A GFCI (ground fault circuit interrupter) outlet is another safe choice. It monitors the current in a circuit, and if it detects that the neutral wire isn’t passing through the ground anymore or there’s a power surge, it shuts down the electricity to prevent a dangerous shock.

Some outlets have USB ports so you can charge your phone or tablet. Others are smart and let you control the lights in your home with dedicated apps. You can tell whether an outlet is faulty by looking for sparks, heat on the plastic cover or blackening around the plug. If you notice any of these signs, call a professional electrician right away.

Electricity comes into your house through a mains line, which can be above-ground or buried underground. The mains are connected to your electrical meter, which measures how much power your home is using. Your electric company then bills you based on that usage. If you’re planning to make any major changes to your home, like adding an outdoor lighting system or new appliances, talk to a professional electrical contractor.

Light Fixtures

Lighting is a key element of home design that sets the ambiance for the room and transforms it. When you walk down the lighting aisles at your favorite home improvement store, the options can seem overwhelming, especially when it comes to choosing light fixtures for specific rooms and areas of your house. But, once you understand a few simple electrical terms and concepts you can make the best decisions to illuminate your home.

Also known as luminaires, this term refers to the entire fixture which houses a lamp and any other components that are necessary to create and distribute light. A fixture can have one or multiple lamps and may be hardwired to a switch or can receive power through an extension cord or plug.

The fixture’s shade or “cone” has a huge impact on how the light fixture distributes light throughout your room. The wider the shade, the more it spreads light to the sides and below. This is why some fixtures are designed specifically for use over tables or kitchen islands and aimed downwards to highlight these areas.

Another important aspect to consider when choosing a light fixture is whether or not it can be easily changed to accommodate your personal preferences or needs. This will often depend on what kind of light bulb the fixture accepts (e.g., some only allow small candelabra bulbs while others accept standard sized light bulbs) and how easy or difficult it is to access the light bulb (e.g., some have screws that can be tightened while others have a pull chain).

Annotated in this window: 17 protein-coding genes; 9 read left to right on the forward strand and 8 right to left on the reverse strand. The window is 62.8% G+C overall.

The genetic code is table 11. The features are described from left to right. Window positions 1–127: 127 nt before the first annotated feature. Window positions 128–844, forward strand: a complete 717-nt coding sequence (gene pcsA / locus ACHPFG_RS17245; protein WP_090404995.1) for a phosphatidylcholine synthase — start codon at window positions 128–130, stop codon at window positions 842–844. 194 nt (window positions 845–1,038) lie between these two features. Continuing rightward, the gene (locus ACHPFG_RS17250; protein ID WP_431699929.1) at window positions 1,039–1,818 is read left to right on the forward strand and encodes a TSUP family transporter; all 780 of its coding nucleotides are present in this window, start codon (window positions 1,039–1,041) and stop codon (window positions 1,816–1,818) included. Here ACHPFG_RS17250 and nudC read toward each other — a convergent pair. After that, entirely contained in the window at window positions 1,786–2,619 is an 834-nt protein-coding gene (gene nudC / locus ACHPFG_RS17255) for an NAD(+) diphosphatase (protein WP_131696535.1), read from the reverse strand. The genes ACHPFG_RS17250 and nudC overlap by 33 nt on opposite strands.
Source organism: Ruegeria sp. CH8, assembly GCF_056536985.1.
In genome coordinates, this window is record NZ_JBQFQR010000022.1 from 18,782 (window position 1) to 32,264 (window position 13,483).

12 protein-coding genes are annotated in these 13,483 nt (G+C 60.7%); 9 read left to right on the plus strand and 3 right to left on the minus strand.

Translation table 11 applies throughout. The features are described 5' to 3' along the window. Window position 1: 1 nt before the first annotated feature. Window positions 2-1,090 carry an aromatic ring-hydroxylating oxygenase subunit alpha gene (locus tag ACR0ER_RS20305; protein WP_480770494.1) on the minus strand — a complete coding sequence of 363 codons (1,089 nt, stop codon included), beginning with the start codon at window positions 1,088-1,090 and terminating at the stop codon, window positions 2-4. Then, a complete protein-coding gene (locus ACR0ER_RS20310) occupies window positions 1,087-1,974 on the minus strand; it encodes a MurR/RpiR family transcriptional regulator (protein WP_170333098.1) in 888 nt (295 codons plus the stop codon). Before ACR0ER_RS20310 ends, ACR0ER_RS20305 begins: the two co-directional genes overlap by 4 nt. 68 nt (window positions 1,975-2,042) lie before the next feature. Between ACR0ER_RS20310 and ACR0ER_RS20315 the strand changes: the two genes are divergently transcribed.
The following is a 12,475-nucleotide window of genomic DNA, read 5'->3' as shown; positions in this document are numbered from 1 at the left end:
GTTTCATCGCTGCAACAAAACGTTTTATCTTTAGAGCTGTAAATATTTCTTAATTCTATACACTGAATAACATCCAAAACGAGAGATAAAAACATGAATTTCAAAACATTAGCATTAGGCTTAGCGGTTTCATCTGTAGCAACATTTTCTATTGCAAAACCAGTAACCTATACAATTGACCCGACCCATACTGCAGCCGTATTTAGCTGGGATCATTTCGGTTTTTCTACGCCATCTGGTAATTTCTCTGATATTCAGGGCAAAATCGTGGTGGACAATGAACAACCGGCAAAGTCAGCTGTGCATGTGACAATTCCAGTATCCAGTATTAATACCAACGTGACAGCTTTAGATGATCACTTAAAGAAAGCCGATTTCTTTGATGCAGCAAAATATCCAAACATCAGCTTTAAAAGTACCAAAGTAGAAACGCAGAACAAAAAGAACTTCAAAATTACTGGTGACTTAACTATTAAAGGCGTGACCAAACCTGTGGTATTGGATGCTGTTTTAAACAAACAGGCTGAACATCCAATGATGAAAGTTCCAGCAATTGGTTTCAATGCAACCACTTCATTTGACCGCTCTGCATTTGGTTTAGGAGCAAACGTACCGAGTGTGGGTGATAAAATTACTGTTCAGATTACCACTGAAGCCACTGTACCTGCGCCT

The amount of light output you need will also play a role in the fixture you choose. If your fixture is hardwired to a switch in the room, you will have to hire an electrician to reconfigure the wiring for if you decide to move it to another location. However, if your light fixtures get power through an extension cord or plug, they are much more flexible and can be moved around more easily.


A circuit is an electric path that allows electricity to go from the power source (such as a battery) through the load and back to the power source. A battery is a DC (direct current) power source and electricity at home is AC (alternating current). A conductor, such as an electric wire, connects the battery to the load, which is what converts electrical potential energy into the form of light and heat energy. A switch opens and closes the circuit and controls when electricity flows.

There are two main types of electrical circuits: series and parallel. In a series circuit, there is one path for the current and the voltage is the same everywhere in the circuit. In a parallel circuit, the current is divided up and each device has its own pathway and a lower voltage than in a series circuit.

Electric circuits are represented in two-dimensional diagrams called schematics, or electrical diagrams. They are standardized, simplified representations in which common circuit elements have specific symbols and wires connecting them are shown as lines. Most electrical codes require colour-coding of wires to identify their functions and limit the number of different wires that can be connected to each other.

If electricity is flowing through a circuit in the wrong way, it’s known as a short circuit and it can damage the equipment and cause fire. A fuse or a circuit breaker, both of which are incorporated into your electrical system, protect against this by breaking the circuit when too much current is drawn. Once the problem is resolved, you can reset the fuse or flip the switch to reopen the circuit. These devices are also used to prevent major fires caused by overloading a circuit in industrial applications.